Biomonitoring—an Effective Tool for Air Pollution Assessment (2nd Edition)

A special issue of Atmosphere (ISSN 2073-4433). This special issue belongs to the section "Air Quality".

Deadline for manuscript submissions: 31 May 2024 | Viewed by 4162

Special Issue Editor


E-Mail Website
Guest Editor
Institute of Chemistry for Energy, Environment and Health, University of Strasbourg/CNRS (ICPEES UMR 7515), Rue Becquerel 25, CEDEX 3, 67087 Strasbourg, France
Interests: air quality; passive sampling; organic pollutants; aerosols; biomonitoring
Special Issues, Collections and Topics in MDPI journals

Special Issue Information

Dear Colleagues,

After successfully launching the first volume of this Special Issue (“Biomonitoring—an Effective Tool for Air Pollution Assessment“: https://www.mdpi.com/journal/atmosphere/special_issues/biomonitoring_pollution), we have decided to expand our Special Issue into a second volume to include more related research.

Air pollution involves a variety of contaminants issued from natural and synthetic sources and formed through the photochemical transformation process, including metals, volatile and non-volatile organic compounds, particulate matter, and gaseous products. Each of these can be detrimental to human health and the environment. The evaluation of air pollution is a challenge due to its importance for human health and the environment in general. The direct measurement of environmental contaminants needs a specific sampling method as well as a precise analytical procedure in order to collect and detect the total amount of emitted pollutants. Although the use of active sampling for environmental monitoring was the method of choice for many years due to its accuracy and efficiency, it suffers from many drawbacks, leading to the development and use of passive samplers. Among all passive samplers, the use of natural species remains the most efficient due to their availability, efficiency, and sensitivity to accumulated pollutants.

In this Special Issue, reviews or original research papers devoted to the use of biomonitors for the evaluation of air pollution can be submitted for potential publication.

All types of biomonitors (mosses, trees, needles, tree barks, snails, bees, honey, etc.) and pollutants (metals, volatile organic compounds, organic pollutants including POPS, pesticides, etc.) can be considered in terms of methodology, analytical development, long-duration studies, surveys, comparisons with other techniques (like active sampling), comparisons between biomonitors, etc.

We look forward to receiving your submission.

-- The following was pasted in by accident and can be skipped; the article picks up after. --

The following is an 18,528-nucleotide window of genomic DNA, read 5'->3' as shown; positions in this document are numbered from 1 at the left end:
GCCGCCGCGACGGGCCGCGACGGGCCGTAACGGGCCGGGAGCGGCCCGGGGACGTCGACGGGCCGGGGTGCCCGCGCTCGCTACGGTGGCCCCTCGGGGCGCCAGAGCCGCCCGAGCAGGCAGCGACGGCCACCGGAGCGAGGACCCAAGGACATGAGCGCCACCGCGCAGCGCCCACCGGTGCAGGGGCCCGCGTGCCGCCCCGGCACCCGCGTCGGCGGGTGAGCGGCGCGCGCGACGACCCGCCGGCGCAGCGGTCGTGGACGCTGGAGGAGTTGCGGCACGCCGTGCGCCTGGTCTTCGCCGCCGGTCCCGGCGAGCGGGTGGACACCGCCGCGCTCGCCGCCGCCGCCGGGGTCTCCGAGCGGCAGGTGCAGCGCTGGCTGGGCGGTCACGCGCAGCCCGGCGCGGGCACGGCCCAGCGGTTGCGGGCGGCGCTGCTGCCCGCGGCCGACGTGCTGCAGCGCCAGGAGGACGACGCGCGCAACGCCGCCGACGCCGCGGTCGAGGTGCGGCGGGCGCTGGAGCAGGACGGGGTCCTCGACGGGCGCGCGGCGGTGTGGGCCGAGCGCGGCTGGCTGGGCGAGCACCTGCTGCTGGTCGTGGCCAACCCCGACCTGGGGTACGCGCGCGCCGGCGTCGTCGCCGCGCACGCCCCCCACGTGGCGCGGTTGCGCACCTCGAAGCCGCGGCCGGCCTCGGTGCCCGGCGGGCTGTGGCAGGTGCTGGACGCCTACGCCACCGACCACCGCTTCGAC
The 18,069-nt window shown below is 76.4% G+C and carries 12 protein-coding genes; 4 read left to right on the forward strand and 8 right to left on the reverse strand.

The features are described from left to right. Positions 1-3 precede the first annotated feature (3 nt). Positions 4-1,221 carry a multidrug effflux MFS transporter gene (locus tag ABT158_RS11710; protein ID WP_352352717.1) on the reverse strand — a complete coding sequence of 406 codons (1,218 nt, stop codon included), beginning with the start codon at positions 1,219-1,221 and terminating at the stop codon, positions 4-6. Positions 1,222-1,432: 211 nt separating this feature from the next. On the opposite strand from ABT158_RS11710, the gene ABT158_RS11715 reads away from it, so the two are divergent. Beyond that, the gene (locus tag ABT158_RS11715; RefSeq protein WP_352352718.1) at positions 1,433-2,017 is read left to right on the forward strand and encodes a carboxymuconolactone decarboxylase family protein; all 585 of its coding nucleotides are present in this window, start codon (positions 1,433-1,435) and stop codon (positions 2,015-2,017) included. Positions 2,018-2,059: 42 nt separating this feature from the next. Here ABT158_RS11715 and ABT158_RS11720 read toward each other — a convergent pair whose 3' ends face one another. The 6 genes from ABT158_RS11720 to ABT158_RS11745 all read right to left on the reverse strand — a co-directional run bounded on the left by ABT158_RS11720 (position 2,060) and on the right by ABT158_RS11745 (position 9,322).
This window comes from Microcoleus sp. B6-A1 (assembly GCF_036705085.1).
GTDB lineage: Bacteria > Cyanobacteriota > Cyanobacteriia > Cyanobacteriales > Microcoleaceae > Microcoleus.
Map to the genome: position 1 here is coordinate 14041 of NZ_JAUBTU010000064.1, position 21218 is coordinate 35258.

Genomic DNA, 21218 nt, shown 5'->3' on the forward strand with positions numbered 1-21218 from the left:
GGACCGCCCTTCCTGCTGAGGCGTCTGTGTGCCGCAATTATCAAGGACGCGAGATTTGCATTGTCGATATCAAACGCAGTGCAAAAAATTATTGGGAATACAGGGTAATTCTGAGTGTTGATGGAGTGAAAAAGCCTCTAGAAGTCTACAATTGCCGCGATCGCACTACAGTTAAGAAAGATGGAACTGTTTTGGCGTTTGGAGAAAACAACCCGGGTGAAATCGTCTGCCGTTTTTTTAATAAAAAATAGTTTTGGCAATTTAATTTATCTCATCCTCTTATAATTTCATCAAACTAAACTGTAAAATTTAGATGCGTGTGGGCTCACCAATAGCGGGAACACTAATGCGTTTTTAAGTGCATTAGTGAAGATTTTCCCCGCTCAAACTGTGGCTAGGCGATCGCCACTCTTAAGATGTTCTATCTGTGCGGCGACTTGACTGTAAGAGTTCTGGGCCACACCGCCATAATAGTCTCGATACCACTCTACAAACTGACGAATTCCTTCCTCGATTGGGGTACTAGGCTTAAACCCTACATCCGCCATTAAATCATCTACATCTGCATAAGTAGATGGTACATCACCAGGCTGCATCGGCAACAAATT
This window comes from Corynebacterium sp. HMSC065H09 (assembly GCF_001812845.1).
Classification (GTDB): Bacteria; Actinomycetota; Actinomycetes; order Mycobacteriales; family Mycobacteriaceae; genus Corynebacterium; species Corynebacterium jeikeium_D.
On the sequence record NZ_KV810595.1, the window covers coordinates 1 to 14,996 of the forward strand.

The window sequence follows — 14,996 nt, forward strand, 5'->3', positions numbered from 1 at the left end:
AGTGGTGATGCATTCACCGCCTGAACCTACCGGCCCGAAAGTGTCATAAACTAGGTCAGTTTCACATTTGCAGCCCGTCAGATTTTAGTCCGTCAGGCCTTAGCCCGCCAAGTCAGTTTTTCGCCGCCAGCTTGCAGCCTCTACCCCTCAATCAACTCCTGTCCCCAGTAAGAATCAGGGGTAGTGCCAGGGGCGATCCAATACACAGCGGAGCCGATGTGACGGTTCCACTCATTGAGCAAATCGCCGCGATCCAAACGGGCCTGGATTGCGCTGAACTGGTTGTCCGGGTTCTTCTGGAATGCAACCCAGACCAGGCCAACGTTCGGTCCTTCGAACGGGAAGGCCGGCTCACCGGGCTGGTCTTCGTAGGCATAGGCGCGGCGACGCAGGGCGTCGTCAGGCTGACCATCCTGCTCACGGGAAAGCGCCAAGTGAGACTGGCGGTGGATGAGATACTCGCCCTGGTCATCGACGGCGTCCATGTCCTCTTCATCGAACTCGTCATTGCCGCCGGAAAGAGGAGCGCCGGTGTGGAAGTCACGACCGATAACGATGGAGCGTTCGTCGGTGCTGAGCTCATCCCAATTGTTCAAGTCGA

Dr. Maurice Millet
Guest Editor

Manuscript Submission Information

Manuscripts should be submitted online at www.mdpi.com by registering and logging in to this website. Once you are registered, click here to go to the submission form. Manuscripts can be submitted until the deadline. All submissions that pass pre-check are peer-reviewed. Accepted papers will be published continuously in the journal (as soon as accepted) and will be listed together on the special issue website. Research articles, review articles as well as short communications are invited. For planned papers, a title and short abstract (about 100 words) can be sent to the Editorial Office for announcement on this website.

Submitted manuscripts should not have been published previously, nor be under consideration for publication elsewhere (except conference proceedings papers). All manuscripts are thoroughly refereed through a single-blind peer-review process. A guide for authors and other relevant information for submission of manuscripts is available on the Instructions for Authors page. Atmosphere is an international peer-reviewed open access monthly journal published by MDPI.

Please visit the Instructions for Authors page before submitting a manuscript. The Article Processing Charge (APC) for publication in this open access journal is 2400 CHF (Swiss Francs). Submitted papers should be well formatted and use good English. Authors may use MDPI's English editing service prior to publication or during author revisions.

Keywords

  • biomonitoring
  • air quality
  • metals
  • semi-volatiles organic compounds
  • volatile organic compounds
  • needles
  • snails
  • mosses
  • tree barks

Published Papers (4 papers)

Order results
Result details
Select all
Export citation of selected articles as:

Research

15 pages, 661 KiB  
Article